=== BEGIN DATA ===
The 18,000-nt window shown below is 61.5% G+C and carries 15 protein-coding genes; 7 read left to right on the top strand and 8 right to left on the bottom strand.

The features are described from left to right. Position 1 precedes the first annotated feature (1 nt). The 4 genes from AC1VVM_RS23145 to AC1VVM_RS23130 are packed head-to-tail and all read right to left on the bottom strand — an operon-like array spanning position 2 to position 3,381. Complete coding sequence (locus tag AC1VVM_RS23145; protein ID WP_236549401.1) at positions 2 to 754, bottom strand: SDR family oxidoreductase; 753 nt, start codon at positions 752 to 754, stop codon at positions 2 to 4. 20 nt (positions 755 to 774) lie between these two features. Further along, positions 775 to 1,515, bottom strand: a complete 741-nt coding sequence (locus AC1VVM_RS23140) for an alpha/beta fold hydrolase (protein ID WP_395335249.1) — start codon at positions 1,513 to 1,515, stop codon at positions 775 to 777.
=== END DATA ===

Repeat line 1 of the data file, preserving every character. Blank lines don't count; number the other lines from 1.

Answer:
The 18,000-nt window shown below is 61.5% G+C and carries 15 protein-coding genes; 7 read left to right on the top strand and 8 right to left on the bottom strand.